“Do not say, ‘Why were the old days better than these?’ For it is not wise to ask such questions” (Ecclesiastes 7:10).
“Those were the good ol’ days!”
You know what I’m talking about, the days similar to what you saw with Andy Griffith in Mayberry.
When everyone . . .
knew their neighbors
pop came in bottles
all stores were closed on Sundays
people dressed up when in public
milk was delivered to your front door
families sat together for a meal
we made homemade ice cream.
Did you know that the Bible talks about this type of reminiscing? Ecclesiastes 7:10 says “Do not say, ‘Why were the old days better than these?’ For it is not wise to ask such questions.”
It’s fun to go back in time in our minds and ponder over special memories. I often go back to when I was a teenager with limitless energy. I like to remember how I felt when I would be able to attend school all day and then join the cheerleading squad to cheer for two consecutive basketball games without even getting tired.
It’s not so fun to be reminded that I currently struggle to run two consecutive errands without resting in between.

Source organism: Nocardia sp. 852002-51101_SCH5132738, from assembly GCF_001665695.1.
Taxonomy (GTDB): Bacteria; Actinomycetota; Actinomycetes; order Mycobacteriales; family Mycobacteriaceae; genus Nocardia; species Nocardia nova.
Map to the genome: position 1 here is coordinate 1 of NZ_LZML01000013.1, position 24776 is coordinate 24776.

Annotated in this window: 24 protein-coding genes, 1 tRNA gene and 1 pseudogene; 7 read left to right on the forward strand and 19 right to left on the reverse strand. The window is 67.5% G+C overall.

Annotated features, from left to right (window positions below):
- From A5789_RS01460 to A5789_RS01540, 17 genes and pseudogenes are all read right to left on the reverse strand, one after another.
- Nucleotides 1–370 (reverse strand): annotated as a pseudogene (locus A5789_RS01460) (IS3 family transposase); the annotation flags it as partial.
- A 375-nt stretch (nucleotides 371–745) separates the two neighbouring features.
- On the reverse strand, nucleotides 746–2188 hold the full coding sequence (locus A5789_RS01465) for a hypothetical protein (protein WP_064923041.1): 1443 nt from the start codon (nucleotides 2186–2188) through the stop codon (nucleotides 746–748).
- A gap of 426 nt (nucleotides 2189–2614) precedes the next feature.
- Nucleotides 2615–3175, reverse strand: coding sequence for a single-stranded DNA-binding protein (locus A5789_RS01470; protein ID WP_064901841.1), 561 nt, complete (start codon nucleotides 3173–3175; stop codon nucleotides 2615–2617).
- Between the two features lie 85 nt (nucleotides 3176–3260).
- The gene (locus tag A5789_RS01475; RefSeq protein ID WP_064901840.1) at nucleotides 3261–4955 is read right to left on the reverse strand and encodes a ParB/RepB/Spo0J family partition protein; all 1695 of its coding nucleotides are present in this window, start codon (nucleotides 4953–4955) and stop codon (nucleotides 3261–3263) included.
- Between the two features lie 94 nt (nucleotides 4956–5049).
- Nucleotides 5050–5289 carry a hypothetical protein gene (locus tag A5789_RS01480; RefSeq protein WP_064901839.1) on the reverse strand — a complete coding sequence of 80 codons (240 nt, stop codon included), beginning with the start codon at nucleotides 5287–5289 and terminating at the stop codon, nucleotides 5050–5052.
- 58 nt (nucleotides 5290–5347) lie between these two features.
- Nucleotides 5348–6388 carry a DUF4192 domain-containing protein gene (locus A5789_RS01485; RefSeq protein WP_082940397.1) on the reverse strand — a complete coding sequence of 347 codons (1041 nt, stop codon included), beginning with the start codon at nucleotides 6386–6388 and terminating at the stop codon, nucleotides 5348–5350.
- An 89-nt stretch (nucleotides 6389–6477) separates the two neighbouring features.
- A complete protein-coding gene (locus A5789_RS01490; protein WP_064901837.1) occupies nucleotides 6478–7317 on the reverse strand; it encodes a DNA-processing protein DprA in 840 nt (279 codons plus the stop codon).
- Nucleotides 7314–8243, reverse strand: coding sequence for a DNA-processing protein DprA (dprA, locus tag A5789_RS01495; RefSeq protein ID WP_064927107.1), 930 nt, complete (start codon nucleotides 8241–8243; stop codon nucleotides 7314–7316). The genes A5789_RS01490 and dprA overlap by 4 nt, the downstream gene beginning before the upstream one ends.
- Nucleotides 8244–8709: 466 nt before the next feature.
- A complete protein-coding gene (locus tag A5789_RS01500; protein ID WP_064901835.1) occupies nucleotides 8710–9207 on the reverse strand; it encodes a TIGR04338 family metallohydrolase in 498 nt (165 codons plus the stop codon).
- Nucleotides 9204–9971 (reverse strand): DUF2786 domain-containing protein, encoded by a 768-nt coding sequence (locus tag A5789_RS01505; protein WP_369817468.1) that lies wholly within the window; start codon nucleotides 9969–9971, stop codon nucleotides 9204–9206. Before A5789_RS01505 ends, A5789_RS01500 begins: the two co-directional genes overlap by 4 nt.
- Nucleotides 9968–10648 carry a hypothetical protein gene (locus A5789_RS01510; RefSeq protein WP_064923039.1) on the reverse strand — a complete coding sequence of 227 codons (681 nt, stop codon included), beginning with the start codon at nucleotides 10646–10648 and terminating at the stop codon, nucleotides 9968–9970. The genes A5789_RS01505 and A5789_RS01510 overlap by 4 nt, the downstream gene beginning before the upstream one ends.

It’s not good to be stuck in our past. It’s not good for our mental health to lament our past in a way that keeps us from accepting the reality of our present condition.
We can’t go back in time, we can only move forward. God has brought us to this point for a purpose.
Even if we can’t see what it is, we need to come to the place where we accept our illness.
Accepting doesn’t mean that we don’t want to get better. It doesn’t mean we don’t do things in our power to get better.
Accepting where we are currently helps us focus on living in this moment. Acceptance helps bring some peace to our hearts.
Prayer: Lord, help me not to live in my past. Help me to accept my life as it is today. Help me to be what you want me to be with who I am today. Amen.
About the author:
Karen Weber has dealt with several autoimmune diseases for over 20 years. She has a passion for encouraging others with the hope of God through the path of illness. She has led a support group and has taught classes for the community on “Living Well with Chronic Illness.”
What are you special memories? Do you like to daydream about the days you felt “normal”? Do you ever get stuck there?